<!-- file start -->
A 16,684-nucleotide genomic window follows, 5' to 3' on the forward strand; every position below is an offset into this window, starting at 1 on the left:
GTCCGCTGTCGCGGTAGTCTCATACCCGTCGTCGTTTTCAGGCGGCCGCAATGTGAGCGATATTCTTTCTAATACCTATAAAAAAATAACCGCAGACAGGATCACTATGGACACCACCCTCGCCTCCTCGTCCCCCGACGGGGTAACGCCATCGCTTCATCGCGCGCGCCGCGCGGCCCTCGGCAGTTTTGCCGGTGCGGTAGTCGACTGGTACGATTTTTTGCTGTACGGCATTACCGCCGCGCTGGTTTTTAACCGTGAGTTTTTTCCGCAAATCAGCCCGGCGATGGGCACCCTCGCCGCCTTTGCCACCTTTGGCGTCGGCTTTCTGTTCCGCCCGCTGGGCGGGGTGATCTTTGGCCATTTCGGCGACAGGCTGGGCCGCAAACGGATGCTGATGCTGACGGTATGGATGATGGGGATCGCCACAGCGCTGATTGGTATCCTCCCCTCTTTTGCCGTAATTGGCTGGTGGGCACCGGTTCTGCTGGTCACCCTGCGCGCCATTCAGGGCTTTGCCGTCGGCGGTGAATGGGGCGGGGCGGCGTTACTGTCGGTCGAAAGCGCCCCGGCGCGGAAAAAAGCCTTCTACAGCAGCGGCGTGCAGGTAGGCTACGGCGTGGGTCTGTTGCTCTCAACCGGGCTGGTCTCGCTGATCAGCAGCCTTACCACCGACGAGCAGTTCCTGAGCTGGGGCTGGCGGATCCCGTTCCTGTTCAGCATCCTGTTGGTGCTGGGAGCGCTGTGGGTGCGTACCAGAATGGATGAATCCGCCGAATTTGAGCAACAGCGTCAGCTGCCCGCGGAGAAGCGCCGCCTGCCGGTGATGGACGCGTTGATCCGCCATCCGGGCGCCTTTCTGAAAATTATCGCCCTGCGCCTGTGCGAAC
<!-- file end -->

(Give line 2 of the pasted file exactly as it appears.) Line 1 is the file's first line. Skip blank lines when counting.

GTCCGCTGTCGCGGTAGTCTCATACCCGTCGTCGTTTTCAGGCGGCCGCAATGTGAGCGATATTCTTTCTAATACCTATAAAAAAATAACCGCAGACAGGATCACTATGGACACCACCCTCGCCTCCTCGTCCCCCGACGGGGTAACGCCATCGCTTCATCGCGCGCGCCGCGCGGCCCTCGGCAGTTTTGCCGGTGCGGTAGTCGACTGGTACGATTTTTTGCTGTACGGCATTACCGCCGCGCTGGTTTTTAACCGTGAGTTTTTTCCGCAAATCAGCCCGGCGATGGGCACCCTCGCCGCCTTTGCCACCTTTGGCGTCGGCTTTCTGTTCCGCCCGCTGGGCGGGGTGATCTTTGGCCATTTCGGCGACAGGCTGGGCCGCAAACGGATGCTGATGCTGACGGTATGGATGATGGGGATCGCCACAGCGCTGATTGGTATCCTCCCCTCTTTTGCCGTAATTGGCTGGTGGGCACCGGTTCTGCTGGTCACCCTGCGCGCCATTCAGGGCTTTGCCGTCGGCGGTGAATGGGGCGGGGCGGCGTTACTGTCGGTCGAAAGCGCCCCGGCGCGGAAAAAAGCCTTCTACAGCAGCGGCGTGCAGGTAGGCTACGGCGTGGGTCTGTTGCTCTCAACCGGGCTGGTCTCGCTGATCAGCAGCCTTACCACCGACGAGCAGTTCCTGAGCTGGGGCTGGCGGATCCCGTTCCTGTTCAGCATCCTGTTGGTGCTGGGAGCGCTGTGGGTGCGTACCAGAATGGATGAATCCGCCGAATTTGAGCAACAGCGTCAGCTGCCCGCGGAGAAGCGCCGCCTGCCGGTGATGGACGCGTTGATCCGCCATCCGGGCGCCTTTCTGAAAATTATCGCCCTGCGCCTGTGCGAAC